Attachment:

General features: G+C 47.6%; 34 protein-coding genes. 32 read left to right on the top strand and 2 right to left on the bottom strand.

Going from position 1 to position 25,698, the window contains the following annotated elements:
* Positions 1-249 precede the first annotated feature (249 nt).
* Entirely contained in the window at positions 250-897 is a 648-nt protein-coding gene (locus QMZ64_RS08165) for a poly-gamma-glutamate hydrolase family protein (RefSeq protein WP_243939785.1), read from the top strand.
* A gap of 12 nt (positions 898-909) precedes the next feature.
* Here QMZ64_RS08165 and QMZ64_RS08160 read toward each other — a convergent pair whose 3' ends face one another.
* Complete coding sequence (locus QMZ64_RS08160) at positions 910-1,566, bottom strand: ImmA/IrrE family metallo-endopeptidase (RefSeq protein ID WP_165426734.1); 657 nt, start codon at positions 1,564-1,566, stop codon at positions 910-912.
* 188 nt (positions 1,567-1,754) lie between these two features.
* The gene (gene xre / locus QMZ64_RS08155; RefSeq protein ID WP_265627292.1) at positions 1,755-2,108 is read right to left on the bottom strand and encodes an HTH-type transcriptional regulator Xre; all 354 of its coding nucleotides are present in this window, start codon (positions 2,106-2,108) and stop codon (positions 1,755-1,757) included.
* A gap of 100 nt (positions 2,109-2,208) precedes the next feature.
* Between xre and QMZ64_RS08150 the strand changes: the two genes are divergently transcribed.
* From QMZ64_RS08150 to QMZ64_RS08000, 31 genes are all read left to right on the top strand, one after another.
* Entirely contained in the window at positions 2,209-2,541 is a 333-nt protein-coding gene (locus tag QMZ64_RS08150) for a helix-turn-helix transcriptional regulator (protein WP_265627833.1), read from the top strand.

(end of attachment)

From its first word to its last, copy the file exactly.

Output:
General features: G+C 47.6%; 34 protein-coding genes. 32 read left to right on the top strand and 2 right to left on the bottom strand.

Going from position 1 to position 25,698, the window contains the following annotated elements:
* Positions 1-249 precede the first annotated feature (249 nt).
* Entirely contained in the window at positions 250-897 is a 648-nt protein-coding gene (locus QMZ64_RS08165) for a poly-gamma-glutamate hydrolase family protein (RefSeq protein WP_243939785.1), read from the top strand.
* A gap of 12 nt (positions 898-909) precedes the next feature.
* Here QMZ64_RS08165 and QMZ64_RS08160 read toward each other — a convergent pair whose 3' ends face one another.
* Complete coding sequence (locus QMZ64_RS08160) at positions 910-1,566, bottom strand: ImmA/IrrE family metallo-endopeptidase (RefSeq protein ID WP_165426734.1); 657 nt, start codon at positions 1,564-1,566, stop codon at positions 910-912.
* 188 nt (positions 1,567-1,754) lie between these two features.
* The gene (gene xre / locus QMZ64_RS08155; RefSeq protein ID WP_265627292.1) at positions 1,755-2,108 is read right to left on the bottom strand and encodes an HTH-type transcriptional regulator Xre; all 354 of its coding nucleotides are present in this window, start codon (positions 2,106-2,108) and stop codon (positions 1,755-1,757) included.
* A gap of 100 nt (positions 2,109-2,208) precedes the next feature.
* Between xre and QMZ64_RS08150 the strand changes: the two genes are divergently transcribed.
* From QMZ64_RS08150 to QMZ64_RS08000, 31 genes are all read left to right on the top strand, one after another.
* Entirely contained in the window at positions 2,209-2,541 is a 333-nt protein-coding gene (locus tag QMZ64_RS08150) for a helix-turn-helix transcriptional regulator (protein WP_265627833.1), read from the top strand.